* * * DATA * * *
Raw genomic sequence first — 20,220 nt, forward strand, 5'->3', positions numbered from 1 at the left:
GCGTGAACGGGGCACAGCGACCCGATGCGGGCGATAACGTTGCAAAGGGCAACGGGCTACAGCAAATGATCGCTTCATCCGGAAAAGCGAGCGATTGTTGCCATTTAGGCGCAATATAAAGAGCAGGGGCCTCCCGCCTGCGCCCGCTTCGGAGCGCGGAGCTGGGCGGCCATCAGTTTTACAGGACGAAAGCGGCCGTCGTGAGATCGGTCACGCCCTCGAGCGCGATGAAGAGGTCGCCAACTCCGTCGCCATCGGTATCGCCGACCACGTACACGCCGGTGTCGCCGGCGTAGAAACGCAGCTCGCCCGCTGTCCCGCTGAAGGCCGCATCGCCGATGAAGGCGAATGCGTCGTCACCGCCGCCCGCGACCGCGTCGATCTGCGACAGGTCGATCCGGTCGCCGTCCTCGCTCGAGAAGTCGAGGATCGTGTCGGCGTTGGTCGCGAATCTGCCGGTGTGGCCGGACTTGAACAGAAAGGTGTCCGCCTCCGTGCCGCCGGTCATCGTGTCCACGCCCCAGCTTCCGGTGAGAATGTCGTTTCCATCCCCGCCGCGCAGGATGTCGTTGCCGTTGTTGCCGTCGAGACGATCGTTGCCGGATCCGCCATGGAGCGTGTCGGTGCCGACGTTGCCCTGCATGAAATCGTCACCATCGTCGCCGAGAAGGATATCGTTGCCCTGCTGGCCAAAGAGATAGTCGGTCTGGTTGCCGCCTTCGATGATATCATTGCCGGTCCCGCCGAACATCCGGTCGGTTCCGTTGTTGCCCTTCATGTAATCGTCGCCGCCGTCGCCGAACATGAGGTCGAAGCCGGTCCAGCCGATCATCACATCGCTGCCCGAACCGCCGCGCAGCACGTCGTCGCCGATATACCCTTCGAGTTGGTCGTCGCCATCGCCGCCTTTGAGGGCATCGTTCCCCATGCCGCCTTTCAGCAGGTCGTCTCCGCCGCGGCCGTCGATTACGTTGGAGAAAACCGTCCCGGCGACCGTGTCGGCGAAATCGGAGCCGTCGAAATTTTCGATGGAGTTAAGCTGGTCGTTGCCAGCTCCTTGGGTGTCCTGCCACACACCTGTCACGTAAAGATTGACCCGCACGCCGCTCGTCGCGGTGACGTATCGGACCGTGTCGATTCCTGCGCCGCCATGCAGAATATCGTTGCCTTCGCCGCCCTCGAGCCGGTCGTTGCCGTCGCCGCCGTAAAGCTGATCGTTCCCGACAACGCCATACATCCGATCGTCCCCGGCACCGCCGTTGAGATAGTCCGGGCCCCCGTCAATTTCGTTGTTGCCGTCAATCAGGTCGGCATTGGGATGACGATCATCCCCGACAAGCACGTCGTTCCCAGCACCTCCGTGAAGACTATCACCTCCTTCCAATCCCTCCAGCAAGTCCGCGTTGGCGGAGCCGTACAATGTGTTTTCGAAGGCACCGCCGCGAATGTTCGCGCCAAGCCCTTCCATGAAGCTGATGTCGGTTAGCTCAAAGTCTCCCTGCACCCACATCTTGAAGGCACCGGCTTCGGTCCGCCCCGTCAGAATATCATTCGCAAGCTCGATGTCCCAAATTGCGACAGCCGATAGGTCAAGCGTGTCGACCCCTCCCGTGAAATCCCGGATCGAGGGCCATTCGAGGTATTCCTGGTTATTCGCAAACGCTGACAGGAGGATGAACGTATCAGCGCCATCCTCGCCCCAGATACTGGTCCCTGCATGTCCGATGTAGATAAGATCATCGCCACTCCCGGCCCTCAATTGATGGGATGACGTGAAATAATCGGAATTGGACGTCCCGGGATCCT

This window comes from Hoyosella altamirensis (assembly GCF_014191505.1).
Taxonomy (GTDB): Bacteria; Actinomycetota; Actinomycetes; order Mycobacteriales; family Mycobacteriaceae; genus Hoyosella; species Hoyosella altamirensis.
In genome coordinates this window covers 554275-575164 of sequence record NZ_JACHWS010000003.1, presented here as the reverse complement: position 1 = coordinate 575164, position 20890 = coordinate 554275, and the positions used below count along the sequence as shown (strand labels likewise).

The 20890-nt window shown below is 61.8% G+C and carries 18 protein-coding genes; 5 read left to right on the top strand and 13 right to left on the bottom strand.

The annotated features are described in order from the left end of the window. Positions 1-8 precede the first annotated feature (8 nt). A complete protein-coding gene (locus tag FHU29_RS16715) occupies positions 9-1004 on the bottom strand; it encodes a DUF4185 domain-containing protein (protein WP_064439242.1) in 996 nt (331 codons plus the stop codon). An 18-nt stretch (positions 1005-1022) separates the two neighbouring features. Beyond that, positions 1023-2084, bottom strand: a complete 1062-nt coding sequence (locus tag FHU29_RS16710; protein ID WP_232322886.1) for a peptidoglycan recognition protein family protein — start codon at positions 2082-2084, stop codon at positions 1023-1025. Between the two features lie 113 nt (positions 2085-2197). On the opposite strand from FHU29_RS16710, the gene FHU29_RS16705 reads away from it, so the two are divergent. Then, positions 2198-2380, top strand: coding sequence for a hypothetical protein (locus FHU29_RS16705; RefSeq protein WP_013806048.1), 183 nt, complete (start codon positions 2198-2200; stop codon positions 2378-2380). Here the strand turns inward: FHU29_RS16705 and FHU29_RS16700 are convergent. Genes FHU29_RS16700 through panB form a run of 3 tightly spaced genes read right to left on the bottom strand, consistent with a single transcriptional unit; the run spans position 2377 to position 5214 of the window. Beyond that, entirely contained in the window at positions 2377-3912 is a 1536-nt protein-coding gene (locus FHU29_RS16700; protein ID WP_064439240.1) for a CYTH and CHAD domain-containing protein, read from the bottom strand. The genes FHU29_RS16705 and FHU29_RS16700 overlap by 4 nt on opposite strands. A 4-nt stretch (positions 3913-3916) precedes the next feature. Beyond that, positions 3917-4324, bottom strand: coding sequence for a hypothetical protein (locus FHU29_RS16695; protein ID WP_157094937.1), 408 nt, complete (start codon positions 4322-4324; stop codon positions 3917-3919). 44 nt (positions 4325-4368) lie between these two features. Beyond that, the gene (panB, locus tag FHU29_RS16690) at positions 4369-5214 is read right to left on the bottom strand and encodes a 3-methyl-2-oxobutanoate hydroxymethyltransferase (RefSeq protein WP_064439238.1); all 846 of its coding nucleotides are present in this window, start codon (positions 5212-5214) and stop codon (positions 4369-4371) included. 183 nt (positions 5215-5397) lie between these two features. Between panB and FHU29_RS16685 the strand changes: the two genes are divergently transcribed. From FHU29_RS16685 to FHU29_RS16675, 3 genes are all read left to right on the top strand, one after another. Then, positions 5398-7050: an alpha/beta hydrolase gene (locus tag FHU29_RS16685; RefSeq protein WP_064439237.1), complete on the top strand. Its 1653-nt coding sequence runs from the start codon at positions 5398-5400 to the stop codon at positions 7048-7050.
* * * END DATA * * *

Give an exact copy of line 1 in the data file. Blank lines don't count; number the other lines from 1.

Raw genomic sequence first — 20,220 nt, forward strand, 5'->3', positions numbered from 1 at the left: